The IRS has addressed various myths regarding tax refunds, and reminded taxpayers that there is no secret way to find out when a refund will be issued. The IRS also commented on processing delays for paper tax returns.
Common refund myths that are circulating and misinforming taxpayers include the following:
- Getting a refund this year means there’s no need to adjust withholding for 2020: Adjusting tax withholding with an employer can help ensure that neither too much nor too little tax is withheld from an employee’s paycheck. The IRS’s Tax Withholding Estimator helps taxpayers figure out the right amount.
- Calling the IRS or a tax professional will provide a better refund date: The IRS assistors and tax professionals cannot move up a refund date nor do they have access to any “special” information that will provide a more accurate refund date.
- Ordering a tax transcript is a secret way to get a refund date: This does not accelerate the issue date of a refund.
- The “Where’s My Refund?” tool is wrong because there’s no deposit date yet: When “Where’s My Refund?” shows the tax return status is received, it means that the IRS has received and is processing the tax return.
Some tax returns may take longer to process than others and need further review. This includes when a return:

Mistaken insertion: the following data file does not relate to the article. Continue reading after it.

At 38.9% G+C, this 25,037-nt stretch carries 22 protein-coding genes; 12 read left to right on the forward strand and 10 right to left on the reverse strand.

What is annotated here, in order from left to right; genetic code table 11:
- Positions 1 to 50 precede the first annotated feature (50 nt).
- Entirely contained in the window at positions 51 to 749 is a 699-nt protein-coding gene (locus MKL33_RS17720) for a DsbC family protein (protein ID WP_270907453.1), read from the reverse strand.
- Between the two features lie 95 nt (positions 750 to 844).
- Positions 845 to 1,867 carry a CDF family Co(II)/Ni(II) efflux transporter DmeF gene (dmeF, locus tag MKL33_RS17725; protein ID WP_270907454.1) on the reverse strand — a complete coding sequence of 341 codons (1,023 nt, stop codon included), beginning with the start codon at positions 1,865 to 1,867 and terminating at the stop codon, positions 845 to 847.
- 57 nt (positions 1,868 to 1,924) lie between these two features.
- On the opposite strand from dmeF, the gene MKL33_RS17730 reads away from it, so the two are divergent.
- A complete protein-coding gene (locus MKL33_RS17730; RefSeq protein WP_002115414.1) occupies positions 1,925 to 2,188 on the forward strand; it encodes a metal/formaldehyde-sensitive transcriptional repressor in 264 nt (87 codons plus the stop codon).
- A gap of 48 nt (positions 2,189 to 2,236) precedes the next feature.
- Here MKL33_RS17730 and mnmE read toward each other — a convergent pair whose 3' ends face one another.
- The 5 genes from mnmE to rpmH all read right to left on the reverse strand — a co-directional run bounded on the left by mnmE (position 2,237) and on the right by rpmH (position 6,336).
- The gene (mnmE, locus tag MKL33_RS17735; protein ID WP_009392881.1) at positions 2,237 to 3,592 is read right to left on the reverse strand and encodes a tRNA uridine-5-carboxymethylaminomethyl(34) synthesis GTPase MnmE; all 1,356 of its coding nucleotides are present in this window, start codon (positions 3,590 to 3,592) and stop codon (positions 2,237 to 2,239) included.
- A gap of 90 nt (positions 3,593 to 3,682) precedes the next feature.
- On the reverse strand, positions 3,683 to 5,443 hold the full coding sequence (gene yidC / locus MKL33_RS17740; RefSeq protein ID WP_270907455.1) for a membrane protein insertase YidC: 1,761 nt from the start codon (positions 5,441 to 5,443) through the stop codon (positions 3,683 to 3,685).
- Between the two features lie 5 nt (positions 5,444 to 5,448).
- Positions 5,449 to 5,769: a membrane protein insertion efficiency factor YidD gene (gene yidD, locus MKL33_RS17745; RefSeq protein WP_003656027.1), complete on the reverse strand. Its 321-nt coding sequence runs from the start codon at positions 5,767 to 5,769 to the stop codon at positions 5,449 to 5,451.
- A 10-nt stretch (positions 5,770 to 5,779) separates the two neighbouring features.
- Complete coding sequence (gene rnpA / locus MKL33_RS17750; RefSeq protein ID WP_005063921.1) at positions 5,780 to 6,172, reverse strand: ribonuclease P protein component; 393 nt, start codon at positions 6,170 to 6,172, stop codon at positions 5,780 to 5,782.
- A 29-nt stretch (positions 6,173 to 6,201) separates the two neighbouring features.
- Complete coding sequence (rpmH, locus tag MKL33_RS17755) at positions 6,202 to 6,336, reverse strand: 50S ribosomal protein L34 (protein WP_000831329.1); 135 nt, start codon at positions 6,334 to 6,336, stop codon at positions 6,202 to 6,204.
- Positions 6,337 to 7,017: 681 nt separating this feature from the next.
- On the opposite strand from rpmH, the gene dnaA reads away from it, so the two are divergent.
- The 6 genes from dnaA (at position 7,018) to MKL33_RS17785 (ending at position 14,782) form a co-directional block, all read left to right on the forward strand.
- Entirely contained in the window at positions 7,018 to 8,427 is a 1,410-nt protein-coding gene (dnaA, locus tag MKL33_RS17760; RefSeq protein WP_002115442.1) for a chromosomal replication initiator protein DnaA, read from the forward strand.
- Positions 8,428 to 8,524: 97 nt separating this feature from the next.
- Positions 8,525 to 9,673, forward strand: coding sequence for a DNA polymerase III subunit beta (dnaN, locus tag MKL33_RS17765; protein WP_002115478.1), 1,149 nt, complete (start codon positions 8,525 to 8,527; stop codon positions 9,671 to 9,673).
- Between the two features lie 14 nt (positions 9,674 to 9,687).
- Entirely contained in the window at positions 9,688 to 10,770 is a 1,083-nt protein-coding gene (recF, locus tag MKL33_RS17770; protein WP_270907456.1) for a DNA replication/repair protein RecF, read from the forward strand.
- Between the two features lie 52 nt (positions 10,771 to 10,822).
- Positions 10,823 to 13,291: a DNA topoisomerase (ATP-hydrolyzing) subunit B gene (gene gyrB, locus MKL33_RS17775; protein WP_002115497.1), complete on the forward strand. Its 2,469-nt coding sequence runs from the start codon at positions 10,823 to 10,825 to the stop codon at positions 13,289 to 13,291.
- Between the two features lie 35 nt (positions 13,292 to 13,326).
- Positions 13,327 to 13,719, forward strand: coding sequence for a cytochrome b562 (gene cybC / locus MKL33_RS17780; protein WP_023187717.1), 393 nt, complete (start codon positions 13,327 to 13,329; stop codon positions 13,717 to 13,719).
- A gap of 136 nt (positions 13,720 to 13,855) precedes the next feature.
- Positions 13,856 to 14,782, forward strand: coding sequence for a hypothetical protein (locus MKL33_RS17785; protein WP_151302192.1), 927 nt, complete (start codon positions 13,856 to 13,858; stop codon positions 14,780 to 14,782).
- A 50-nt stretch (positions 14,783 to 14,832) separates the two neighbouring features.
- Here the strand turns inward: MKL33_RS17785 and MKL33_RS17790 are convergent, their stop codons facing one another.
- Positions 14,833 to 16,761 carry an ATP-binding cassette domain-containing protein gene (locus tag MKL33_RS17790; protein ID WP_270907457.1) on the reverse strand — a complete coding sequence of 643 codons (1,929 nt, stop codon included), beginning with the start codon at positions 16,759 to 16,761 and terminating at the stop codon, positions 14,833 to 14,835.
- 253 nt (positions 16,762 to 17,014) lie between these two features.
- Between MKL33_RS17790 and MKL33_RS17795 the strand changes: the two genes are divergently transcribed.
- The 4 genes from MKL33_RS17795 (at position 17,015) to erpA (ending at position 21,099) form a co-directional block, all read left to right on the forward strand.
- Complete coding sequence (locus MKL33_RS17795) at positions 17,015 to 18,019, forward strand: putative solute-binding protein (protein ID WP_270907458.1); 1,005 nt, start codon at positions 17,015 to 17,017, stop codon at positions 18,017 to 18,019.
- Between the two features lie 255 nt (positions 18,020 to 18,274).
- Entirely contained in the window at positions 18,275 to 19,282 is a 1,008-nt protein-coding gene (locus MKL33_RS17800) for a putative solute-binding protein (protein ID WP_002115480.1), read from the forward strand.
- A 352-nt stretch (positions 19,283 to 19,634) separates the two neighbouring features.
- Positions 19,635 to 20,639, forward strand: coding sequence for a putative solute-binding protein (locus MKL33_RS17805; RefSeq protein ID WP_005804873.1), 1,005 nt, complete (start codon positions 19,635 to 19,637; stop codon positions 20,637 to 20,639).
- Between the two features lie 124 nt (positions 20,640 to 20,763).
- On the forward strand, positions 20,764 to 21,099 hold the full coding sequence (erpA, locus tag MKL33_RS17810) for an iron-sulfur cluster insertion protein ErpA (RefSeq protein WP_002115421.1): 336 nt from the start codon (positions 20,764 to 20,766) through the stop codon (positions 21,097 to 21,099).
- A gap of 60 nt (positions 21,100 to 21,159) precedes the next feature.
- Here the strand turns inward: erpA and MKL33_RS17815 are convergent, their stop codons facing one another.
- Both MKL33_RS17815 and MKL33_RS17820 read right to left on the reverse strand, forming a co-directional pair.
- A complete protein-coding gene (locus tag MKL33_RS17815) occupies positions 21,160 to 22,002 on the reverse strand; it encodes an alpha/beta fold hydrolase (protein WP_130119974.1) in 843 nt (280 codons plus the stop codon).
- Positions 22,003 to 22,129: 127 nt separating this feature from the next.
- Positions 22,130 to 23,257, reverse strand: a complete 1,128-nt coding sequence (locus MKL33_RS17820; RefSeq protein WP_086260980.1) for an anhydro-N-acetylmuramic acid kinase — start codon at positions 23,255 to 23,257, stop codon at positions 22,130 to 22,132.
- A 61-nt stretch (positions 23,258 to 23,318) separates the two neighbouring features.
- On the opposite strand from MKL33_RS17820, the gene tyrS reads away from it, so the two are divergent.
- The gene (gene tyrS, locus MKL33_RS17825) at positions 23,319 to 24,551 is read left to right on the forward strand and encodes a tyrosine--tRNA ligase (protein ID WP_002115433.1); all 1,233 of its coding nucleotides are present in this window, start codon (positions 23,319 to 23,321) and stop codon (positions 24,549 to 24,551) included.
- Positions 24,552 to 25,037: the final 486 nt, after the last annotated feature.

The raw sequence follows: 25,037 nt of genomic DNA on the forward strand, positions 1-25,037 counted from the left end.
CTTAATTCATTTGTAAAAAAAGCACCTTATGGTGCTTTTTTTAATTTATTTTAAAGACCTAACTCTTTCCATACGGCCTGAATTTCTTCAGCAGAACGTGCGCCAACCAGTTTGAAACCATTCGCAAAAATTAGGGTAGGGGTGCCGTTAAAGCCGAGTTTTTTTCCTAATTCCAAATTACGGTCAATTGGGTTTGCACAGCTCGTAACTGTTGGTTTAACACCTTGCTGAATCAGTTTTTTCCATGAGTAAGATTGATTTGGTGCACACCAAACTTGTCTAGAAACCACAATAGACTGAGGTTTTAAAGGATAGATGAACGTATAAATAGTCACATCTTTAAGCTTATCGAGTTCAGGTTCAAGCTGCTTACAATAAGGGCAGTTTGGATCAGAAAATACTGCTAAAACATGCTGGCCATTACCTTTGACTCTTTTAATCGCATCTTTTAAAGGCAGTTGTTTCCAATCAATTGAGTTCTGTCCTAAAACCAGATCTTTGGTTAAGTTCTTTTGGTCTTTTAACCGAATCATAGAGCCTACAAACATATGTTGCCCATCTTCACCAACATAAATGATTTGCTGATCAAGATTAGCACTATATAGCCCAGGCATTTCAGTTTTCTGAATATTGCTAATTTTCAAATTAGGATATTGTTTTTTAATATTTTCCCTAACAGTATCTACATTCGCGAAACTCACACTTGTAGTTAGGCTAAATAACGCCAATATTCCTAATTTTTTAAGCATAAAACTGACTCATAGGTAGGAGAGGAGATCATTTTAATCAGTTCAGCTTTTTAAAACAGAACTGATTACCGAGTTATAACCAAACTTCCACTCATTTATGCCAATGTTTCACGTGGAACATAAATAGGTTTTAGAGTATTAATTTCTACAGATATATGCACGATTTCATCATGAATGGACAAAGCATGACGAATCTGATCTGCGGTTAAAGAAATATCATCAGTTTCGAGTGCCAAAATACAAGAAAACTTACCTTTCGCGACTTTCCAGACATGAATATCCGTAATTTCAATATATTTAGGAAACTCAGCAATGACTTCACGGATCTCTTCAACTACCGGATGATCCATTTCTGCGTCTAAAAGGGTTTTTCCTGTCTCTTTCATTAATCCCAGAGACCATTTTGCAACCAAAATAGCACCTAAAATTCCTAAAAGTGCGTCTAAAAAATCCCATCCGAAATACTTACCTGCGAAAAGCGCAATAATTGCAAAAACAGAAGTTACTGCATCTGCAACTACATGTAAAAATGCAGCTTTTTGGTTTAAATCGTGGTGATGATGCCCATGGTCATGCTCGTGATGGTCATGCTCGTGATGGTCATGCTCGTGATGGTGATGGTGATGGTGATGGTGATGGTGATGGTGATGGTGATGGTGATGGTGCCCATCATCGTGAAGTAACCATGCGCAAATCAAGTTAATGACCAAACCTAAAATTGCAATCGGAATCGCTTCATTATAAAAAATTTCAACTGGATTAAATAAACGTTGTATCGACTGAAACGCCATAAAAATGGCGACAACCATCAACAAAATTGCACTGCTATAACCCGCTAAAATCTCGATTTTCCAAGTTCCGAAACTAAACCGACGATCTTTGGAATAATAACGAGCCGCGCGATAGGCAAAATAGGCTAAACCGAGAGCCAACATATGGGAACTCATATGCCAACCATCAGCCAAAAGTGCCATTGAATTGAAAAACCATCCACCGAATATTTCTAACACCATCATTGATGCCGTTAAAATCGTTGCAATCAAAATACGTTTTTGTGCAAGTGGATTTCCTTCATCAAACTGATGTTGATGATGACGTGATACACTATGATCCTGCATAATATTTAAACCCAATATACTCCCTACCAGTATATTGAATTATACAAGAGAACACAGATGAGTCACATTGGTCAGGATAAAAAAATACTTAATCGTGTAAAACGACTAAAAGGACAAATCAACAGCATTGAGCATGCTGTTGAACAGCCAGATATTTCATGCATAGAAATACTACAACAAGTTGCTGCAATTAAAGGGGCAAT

- has errors;
- is incomplete;
- is affected by identity theft or fraud; or
- includes a Form 8379, Injured Spouse Allocation, which could take up to 14 weeks to process.
Moreover, situations that could decrease a tax refund include math errors or mistakes, owed federal or state taxes, child support, student loans or other federal non-tax obligations. Some taxpayers may also receive a letter from the Department of Treasury’s Bureau of the Fiscal Service if their refund was reduced to offset certain financial obligations. Taxpayers can also call the IRS’s automated refund hotline at 800-829-1954, which uses the same information as “Where’s My Refund?”. However, there is no need to call the IRS unless “Where’s My Refund?” says to do so.
Paper Return Processing Delays
The IRS also mentioned that it continues to process electronic and paper tax returns, issue refunds, and accept payments, but noted that it is experiencing delays in processing paper tax returns due to limited staffing, and that this is causing refund delays. Paper returns are being processing by the Service in the order in which they are received. The IRS reminded taxpayers who filed a paper return that they should not file the same tax return again or call the IRS.
Further, the IRS pointed out that interest on individual 2019 refunds reflected on returns filed by July 15, 2020, will generally be paid from April 15, 2020, until the date of the refund. Interest payments may be received separately from the refund, and are considered taxable income in the year received.